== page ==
Attorney general cracks down on illegal waterway barriers

Oct. 31—New Mexico's attorney general is suing a landowner who continues to block anglers, kayakers and other recreationists from using a portion of the Pecos River that crosses his property more than 18 months after the state Supreme Court ruled such barriers were unlawful.

In March 2022, the court ruled people have a constitutional right to traverse waterways flowing through private lands — even though the beds belong to the property owners — as long as they don't step onto shore.

Despite the court's decision, which many hoped would settle a contentious conflict, some landowners continue to maintain water barriers, ranging from cables to pipes to razor wire, blocking access not only to their properties but to adjacent public lands.

"The rivers and streams in New Mexico, they belong to everyone," Attorney General Raúl Torrez said Tuesday while standing near a barrier made of metal pipes and barbed wire stretching across the Pecos River. "That's why we're bringing this action; that's why we think it's important."

The lawsuit names one violator, Erik Briones, who placed a fence composed of pipes and concertina razor wire across the Pecos, and refers to several "John Doe" offenders who could be added to the complaint later if they don't remove their barriers.

Torrez said the purpose of his legal action is to persuade the court to issue an order to have Briones remove his barrier, sending a message to other violators to follow suit.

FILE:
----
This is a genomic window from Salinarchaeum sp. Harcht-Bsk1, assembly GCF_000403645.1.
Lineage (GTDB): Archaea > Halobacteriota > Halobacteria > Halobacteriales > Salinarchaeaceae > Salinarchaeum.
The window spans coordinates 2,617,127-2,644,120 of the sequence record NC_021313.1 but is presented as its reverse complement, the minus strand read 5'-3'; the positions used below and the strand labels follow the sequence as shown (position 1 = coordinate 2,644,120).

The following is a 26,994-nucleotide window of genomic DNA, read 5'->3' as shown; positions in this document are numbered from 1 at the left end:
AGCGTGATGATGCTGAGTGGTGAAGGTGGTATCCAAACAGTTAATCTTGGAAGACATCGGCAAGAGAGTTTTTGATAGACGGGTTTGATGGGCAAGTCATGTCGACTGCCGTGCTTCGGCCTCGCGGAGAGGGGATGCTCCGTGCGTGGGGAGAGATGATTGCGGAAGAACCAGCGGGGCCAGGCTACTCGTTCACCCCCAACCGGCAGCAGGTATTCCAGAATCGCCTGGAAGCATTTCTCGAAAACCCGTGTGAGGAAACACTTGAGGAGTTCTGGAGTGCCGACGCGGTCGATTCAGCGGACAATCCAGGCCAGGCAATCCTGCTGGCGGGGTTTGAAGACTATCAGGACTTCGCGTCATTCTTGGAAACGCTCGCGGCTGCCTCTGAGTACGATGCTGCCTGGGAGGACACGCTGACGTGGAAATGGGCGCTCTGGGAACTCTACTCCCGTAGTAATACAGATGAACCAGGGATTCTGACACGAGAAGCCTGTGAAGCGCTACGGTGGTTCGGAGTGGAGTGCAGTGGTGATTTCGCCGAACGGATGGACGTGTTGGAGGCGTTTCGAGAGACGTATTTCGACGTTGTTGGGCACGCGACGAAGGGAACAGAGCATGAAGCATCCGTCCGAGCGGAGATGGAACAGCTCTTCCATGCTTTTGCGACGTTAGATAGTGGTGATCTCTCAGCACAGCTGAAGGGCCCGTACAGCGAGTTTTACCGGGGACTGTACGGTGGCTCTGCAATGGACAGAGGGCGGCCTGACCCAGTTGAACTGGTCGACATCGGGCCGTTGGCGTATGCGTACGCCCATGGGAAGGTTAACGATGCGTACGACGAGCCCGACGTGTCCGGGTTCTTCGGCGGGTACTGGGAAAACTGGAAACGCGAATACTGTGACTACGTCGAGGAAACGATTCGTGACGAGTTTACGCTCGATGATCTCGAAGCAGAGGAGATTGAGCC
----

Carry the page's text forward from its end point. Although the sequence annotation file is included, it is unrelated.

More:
The court also could mete out penalties, such as fining the lawbreakers for each day they fail to take down the impediments, Torrez said. As of now, there are no penalties that can be imposed on those who flout the court's ruling, even if they are charged with creating a nuisance, he added.

Advocates of waterway access applauded the attorney general's crackdown.

"We commend the attorney general for his unwavering commitment to equitable access for all New Mexicans," said Jesse Deubel, executive director of the New Mexico Wildlife Federation. "I recognize that these landowners are not happy with the decision made by the New Mexico Supreme Court. But they [justices] were abiding by the constitution. And we all need to respect that."

Torrez held a news briefing in front of a barrier that Rick Jenkins, 74, a John Doe landowner, erected in the 1990s to ward off what he claims are trespassers, vandals and troublemakers.

Jenkins said he has ignored with the court's ruling because no one in the government has ordered him to remove the fencing from the water.

"I haven't gotten anything from anyone telling me to take it down," Jenkins said. "Until I get a letter, I'm not taking it down because it keeps the animals out, and the people out that don't belong."

Jenkins said he expects to meet with officials from the Attorney General's Office or some other agency who will tell him to remove what he considers a safeguard. When he receives an official order to dismantle it, he'll comply, he said.

"I understand their point of view, too," Jenkins said. "But you're hesitant to take something down that's worked for all these years."